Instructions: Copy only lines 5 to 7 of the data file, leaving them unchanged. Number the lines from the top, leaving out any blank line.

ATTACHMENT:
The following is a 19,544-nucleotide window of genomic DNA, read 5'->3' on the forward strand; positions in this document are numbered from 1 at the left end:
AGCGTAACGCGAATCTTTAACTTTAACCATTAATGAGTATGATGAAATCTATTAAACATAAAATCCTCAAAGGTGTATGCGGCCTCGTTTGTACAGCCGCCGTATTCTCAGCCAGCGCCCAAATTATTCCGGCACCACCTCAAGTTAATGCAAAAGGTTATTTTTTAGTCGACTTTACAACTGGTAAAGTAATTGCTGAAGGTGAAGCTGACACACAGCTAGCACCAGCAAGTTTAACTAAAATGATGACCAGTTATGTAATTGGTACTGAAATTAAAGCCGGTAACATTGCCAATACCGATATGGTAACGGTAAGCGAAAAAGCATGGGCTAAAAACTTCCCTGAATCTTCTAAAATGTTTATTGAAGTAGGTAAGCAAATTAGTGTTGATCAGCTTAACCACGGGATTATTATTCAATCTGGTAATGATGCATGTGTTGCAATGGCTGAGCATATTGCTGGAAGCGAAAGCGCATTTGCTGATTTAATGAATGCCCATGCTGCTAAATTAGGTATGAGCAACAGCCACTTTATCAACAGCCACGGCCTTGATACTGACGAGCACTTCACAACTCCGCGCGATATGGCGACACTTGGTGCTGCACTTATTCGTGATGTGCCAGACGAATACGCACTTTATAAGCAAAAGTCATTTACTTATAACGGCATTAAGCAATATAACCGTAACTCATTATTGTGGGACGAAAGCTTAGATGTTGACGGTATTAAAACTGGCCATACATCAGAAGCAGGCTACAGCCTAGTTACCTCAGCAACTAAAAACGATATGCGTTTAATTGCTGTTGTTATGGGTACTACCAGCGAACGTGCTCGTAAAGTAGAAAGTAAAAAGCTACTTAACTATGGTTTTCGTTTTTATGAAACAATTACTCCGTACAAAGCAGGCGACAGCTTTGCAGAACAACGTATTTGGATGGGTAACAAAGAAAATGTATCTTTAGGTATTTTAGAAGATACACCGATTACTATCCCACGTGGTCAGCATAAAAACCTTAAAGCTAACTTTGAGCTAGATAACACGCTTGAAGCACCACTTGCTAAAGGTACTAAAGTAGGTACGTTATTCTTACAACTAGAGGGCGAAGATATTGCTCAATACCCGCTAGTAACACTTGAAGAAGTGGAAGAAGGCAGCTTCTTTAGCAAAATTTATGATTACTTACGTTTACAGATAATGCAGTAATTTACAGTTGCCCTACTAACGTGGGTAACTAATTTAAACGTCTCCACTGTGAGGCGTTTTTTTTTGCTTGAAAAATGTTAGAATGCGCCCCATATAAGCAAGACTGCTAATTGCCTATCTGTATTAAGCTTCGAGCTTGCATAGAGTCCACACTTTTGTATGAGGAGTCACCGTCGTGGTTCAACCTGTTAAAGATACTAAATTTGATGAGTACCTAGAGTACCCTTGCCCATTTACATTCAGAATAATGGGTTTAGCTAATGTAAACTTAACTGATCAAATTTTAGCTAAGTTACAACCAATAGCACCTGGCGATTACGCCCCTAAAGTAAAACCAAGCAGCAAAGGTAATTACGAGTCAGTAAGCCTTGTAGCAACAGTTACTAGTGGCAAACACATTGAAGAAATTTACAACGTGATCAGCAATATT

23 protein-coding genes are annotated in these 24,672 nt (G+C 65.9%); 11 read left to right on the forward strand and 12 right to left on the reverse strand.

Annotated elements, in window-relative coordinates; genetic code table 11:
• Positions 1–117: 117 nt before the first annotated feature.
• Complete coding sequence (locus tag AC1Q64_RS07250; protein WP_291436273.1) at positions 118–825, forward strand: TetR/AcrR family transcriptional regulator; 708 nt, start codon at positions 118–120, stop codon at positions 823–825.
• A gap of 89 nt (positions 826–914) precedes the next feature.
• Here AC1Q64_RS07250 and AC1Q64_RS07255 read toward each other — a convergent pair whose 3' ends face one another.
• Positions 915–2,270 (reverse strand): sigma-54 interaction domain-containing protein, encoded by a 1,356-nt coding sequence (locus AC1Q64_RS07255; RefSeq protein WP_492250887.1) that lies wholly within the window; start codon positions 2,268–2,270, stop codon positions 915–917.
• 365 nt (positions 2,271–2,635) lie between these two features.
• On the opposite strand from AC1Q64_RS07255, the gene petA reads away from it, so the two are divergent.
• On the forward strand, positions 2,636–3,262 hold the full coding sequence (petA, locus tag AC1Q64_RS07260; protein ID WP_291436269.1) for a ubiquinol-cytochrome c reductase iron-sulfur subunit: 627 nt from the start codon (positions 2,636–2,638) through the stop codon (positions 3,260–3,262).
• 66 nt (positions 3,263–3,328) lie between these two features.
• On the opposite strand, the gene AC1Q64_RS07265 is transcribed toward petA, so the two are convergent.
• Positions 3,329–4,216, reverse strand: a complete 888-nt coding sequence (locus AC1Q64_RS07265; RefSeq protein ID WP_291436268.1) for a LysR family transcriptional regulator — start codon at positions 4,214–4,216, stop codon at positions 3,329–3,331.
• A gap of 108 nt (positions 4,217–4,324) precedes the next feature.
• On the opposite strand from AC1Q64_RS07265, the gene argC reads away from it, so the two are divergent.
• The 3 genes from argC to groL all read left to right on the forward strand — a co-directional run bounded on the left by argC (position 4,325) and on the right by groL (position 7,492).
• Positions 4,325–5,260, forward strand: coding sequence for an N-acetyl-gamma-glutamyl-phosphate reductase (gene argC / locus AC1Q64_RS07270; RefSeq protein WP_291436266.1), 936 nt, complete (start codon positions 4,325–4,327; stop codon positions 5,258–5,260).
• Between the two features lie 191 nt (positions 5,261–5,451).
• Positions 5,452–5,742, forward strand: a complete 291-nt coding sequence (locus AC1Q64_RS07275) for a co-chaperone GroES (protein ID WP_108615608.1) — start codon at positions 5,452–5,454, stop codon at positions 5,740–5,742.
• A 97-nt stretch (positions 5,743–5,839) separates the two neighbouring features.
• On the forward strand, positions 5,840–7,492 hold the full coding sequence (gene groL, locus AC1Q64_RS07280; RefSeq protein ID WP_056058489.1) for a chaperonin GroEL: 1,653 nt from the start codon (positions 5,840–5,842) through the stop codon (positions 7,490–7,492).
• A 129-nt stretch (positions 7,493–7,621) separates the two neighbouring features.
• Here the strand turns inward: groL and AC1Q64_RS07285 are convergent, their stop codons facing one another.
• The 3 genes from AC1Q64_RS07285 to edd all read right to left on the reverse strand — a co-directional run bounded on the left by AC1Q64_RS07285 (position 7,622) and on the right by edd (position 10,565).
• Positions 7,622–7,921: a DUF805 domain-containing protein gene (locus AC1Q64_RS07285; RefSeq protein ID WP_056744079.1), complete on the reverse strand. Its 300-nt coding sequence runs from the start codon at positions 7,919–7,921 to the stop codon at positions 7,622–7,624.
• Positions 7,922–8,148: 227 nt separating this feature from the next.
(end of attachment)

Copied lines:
• Positions 1–117: 117 nt before the first annotated feature.
• Complete coding sequence (locus tag AC1Q64_RS07250; protein WP_291436273.1) at positions 118–825, forward strand: TetR/AcrR family transcriptional regulator; 708 nt, start codon at positions 118–120, stop codon at positions 823–825.
• A gap of 89 nt (positions 826–914) precedes the next feature.